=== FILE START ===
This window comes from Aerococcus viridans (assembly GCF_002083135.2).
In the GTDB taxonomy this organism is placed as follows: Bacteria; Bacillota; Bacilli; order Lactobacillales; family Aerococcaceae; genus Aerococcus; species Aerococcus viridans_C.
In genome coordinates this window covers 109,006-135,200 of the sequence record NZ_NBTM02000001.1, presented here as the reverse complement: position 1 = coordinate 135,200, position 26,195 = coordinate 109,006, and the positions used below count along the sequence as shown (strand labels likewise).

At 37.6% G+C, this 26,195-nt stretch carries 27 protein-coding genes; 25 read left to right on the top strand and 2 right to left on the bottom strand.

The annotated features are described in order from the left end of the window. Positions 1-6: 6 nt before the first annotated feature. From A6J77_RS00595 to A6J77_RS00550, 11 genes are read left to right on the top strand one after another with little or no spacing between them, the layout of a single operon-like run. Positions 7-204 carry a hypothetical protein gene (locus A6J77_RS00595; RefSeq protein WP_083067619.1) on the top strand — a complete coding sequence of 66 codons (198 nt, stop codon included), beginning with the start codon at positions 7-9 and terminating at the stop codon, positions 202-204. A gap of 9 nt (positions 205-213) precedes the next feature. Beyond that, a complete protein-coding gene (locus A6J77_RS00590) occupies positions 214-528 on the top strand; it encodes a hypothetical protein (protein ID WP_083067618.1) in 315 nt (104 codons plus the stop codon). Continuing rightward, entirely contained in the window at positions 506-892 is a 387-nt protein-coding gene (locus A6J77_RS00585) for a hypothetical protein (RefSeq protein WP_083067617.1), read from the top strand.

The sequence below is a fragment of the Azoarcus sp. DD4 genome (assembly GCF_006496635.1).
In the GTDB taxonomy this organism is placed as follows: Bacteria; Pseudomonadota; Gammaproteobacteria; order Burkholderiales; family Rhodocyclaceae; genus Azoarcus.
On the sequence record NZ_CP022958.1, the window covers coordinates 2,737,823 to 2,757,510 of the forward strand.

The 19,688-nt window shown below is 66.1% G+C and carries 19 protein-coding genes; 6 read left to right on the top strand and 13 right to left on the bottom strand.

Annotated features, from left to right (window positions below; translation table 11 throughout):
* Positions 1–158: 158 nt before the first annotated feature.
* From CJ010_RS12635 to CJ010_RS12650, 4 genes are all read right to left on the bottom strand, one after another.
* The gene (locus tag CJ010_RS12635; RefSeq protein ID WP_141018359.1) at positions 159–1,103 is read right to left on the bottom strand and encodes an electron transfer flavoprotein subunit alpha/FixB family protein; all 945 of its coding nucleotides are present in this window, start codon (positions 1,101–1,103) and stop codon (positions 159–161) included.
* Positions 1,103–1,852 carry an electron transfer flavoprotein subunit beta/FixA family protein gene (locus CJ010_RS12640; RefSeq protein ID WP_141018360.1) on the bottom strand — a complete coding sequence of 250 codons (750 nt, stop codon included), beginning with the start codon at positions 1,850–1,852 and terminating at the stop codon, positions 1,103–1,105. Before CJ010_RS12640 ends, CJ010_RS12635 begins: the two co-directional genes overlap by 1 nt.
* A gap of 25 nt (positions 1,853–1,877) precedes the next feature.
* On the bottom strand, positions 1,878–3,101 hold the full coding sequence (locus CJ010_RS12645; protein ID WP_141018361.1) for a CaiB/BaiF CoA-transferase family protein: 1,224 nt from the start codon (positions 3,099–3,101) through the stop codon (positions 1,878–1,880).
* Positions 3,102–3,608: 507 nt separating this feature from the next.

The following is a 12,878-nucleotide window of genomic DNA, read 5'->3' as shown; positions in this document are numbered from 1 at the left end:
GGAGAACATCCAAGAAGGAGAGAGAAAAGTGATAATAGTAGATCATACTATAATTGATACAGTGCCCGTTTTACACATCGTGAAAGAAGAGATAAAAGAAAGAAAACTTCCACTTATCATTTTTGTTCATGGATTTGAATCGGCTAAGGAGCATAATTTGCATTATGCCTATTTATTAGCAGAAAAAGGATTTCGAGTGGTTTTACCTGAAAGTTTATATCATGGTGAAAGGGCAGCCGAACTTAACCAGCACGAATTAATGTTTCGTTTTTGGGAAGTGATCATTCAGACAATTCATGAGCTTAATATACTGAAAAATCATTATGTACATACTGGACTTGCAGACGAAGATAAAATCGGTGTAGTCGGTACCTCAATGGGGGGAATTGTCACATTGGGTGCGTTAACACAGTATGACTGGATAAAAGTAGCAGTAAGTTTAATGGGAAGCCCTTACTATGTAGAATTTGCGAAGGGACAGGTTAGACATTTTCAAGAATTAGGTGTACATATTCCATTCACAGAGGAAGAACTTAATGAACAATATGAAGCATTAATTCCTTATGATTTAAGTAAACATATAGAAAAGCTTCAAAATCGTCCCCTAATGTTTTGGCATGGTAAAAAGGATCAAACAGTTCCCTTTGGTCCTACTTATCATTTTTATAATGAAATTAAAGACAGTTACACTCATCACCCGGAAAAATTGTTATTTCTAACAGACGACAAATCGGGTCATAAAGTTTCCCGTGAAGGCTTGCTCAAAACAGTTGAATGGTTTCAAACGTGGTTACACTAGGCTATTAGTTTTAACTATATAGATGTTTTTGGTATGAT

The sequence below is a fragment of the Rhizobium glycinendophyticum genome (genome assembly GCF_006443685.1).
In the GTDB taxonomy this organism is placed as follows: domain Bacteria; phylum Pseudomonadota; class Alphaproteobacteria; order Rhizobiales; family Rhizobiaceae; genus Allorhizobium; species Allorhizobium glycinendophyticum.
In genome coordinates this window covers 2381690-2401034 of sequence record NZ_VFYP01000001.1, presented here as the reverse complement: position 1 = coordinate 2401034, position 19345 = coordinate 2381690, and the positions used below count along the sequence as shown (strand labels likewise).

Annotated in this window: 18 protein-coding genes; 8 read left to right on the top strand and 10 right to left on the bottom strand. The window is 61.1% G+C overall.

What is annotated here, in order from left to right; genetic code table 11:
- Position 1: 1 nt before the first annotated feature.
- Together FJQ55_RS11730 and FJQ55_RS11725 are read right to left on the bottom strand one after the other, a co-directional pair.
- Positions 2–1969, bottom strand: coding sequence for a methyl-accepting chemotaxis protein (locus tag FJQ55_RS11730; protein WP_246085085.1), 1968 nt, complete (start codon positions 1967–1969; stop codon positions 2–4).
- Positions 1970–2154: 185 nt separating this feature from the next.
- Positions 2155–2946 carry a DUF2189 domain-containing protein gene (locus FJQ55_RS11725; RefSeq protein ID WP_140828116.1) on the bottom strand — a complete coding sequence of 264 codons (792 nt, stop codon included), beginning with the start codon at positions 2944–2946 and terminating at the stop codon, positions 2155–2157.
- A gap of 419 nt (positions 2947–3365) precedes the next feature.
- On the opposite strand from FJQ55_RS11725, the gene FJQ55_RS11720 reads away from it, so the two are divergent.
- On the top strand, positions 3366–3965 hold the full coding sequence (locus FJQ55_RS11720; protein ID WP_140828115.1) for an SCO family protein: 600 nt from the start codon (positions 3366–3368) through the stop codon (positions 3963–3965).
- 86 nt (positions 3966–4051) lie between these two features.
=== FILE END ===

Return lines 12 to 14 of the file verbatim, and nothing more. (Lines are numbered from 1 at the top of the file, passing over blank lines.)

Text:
* From CJ010_RS12635 to CJ010_RS12650, 4 genes are all read right to left on the bottom strand, one after another.
* The gene (locus tag CJ010_RS12635; RefSeq protein ID WP_141018359.1) at positions 159–1,103 is read right to left on the bottom strand and encodes an electron transfer flavoprotein subunit alpha/FixB family protein; all 945 of its coding nucleotides are present in this window, start codon (positions 1,101–1,103) and stop codon (positions 159–161) included.
* Positions 1,103–1,852 carry an electron transfer flavoprotein subunit beta/FixA family protein gene (locus CJ010_RS12640; RefSeq protein ID WP_141018360.1) on the bottom strand — a complete coding sequence of 250 codons (750 nt, stop codon included), beginning with the start codon at positions 1,850–1,852 and terminating at the stop codon, positions 1,103–1,105. Before CJ010_RS12640 ends, CJ010_RS12635 begins: the two co-directional genes overlap by 1 nt.